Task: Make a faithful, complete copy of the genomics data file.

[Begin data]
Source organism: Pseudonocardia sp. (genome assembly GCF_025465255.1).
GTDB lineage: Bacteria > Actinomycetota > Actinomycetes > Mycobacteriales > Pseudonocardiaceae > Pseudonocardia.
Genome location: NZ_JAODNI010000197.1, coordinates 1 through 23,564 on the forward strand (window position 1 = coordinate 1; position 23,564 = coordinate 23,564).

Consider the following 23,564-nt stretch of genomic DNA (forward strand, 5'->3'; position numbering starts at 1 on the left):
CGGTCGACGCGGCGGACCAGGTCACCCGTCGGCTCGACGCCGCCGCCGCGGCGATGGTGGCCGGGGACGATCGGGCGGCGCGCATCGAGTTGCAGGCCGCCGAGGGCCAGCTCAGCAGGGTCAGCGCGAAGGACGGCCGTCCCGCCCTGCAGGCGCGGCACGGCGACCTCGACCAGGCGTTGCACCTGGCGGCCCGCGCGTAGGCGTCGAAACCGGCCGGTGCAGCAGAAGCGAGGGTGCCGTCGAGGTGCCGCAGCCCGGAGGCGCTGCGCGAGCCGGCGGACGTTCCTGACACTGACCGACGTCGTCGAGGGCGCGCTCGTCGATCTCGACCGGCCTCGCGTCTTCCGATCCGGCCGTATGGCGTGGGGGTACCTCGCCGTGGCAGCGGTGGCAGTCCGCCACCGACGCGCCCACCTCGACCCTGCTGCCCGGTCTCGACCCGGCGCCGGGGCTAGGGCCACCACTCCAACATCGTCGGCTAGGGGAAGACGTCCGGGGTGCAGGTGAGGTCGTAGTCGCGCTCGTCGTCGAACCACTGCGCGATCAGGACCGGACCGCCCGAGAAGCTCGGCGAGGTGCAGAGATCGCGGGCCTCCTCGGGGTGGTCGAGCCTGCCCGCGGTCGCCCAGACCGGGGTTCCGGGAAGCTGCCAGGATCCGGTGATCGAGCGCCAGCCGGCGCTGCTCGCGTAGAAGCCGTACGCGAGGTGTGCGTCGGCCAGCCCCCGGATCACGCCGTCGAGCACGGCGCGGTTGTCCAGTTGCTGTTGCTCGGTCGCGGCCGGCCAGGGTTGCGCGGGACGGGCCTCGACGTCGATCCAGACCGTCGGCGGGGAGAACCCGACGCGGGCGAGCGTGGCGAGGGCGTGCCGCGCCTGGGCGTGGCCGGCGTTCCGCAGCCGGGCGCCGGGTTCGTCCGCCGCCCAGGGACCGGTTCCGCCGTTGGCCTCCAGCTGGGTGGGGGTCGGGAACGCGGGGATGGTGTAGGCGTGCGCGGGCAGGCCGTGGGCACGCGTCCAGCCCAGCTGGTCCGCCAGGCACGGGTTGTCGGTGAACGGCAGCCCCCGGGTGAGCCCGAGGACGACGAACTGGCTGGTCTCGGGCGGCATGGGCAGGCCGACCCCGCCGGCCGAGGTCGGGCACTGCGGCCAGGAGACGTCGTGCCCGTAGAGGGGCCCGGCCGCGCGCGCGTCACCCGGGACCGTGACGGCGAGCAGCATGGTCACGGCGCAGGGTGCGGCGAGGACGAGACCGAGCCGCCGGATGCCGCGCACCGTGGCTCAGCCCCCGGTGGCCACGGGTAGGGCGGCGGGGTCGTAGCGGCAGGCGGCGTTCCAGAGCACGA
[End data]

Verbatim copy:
Source organism: Pseudonocardia sp. (genome assembly GCF_025465255.1).
GTDB lineage: Bacteria > Actinomycetota > Actinomycetes > Mycobacteriales > Pseudonocardiaceae > Pseudonocardia.
Genome location: NZ_JAODNI010000197.1, coordinates 1 through 23,564 on the forward strand (window position 1 = coordinate 1; position 23,564 = coordinate 23,564).

Consider the following 23,564-nt stretch of genomic DNA (forward strand, 5'->3'; position numbering starts at 1 on the left):
CGGTCGACGCGGCGGACCAGGTCACCCGTCGGCTCGACGCCGCCGCCGCGGCGATGGTGGCCGGGGACGATCGGGCGGCGCGCATCGAGTTGCAGGCCGCCGAGGGCCAGCTCAGCAGGGTCAGCGCGAAGGACGGCCGTCCCGCCCTGCAGGCGCGGCACGGCGACCTCGACCAGGCGTTGCACCTGGCGGCCCGCGCGTAGGCGTCGAAACCGGCCGGTGCAGCAGAAGCGAGGGTGCCGTCGAGGTGCCGCAGCCCGGAGGCGCTGCGCGAGCCGGCGGACGTTCCTGACACTGACCGACGTCGTCGAGGGCGCGCTCGTCGATCTCGACCGGCCTCGCGTCTTCCGATCCGGCCGTATGGCGTGGGGGTACCTCGCCGTGGCAGCGGTGGCAGTCCGCCACCGACGCGCCCACCTCGACCCTGCTGCCCGGTCTCGACCCGGCGCCGGGGCTAGGGCCACCACTCCAACATCGTCGGCTAGGGGAAGACGTCCGGGGTGCAGGTGAGGTCGTAGTCGCGCTCGTCGTCGAACCACTGCGCGATCAGGACCGGACCGCCCGAGAAGCTCGGCGAGGTGCAGAGATCGCGGGCCTCCTCGGGGTGGTCGAGCCTGCCCGCGGTCGCCCAGACCGGGGTTCCGGGAAGCTGCCAGGATCCGGTGATCGAGCGCCAGCCGGCGCTGCTCGCGTAGAAGCCGTACGCGAGGTGTGCGTCGGCCAGCCCCCGGATCACGCCGTCGAGCACGGCGCGGTTGTCCAGTTGCTGTTGCTCGGTCGCGGCCGGCCAGGGTTGCGCGGGACGGGCCTCGACGTCGATCCAGACCGTCGGCGGGGAGAACCCGACGCGGGCGAGCGTGGCGAGGGCGTGCCGCGCCTGGGCGTGGCCGGCGTTCCGCAGCCGGGCGCCGGGTTCGTCCGCCGCCCAGGGACCGGTTCCGCCGTTGGCCTCCAGCTGGGTGGGGGTCGGGAACGCGGGGATGGTGTAGGCGTGCGCGGGCAGGCCGTGGGCACGCGTCCAGCCCAGCTGGTCCGCCAGGCACGGGTTGTCGGTGAACGGCAGCCCCCGGGTGAGCCCGAGGACGACGAACTGGCTGGTCTCGGGCGGCATGGGCAGGCCGACCCCGCCGGCCGAGGTCGGGCACTGCGGCCAGGAGACGTCGTGCCCGTAGAGGGGCCCGGCCGCGCGCGCGTCACCCGGGACCGTGACGGCGAGCAGCATGGTCACGGCGCAGGGTGCGGCGAGGACGAGACCGAGCCGCCGGATGCCGCGCACCGTGGCTCAGCCCCCGGTGGCCACGGGTAGGGCGGCGGGGTCGTAGCGGCAGGCGGCGTTCCAGAGCACGA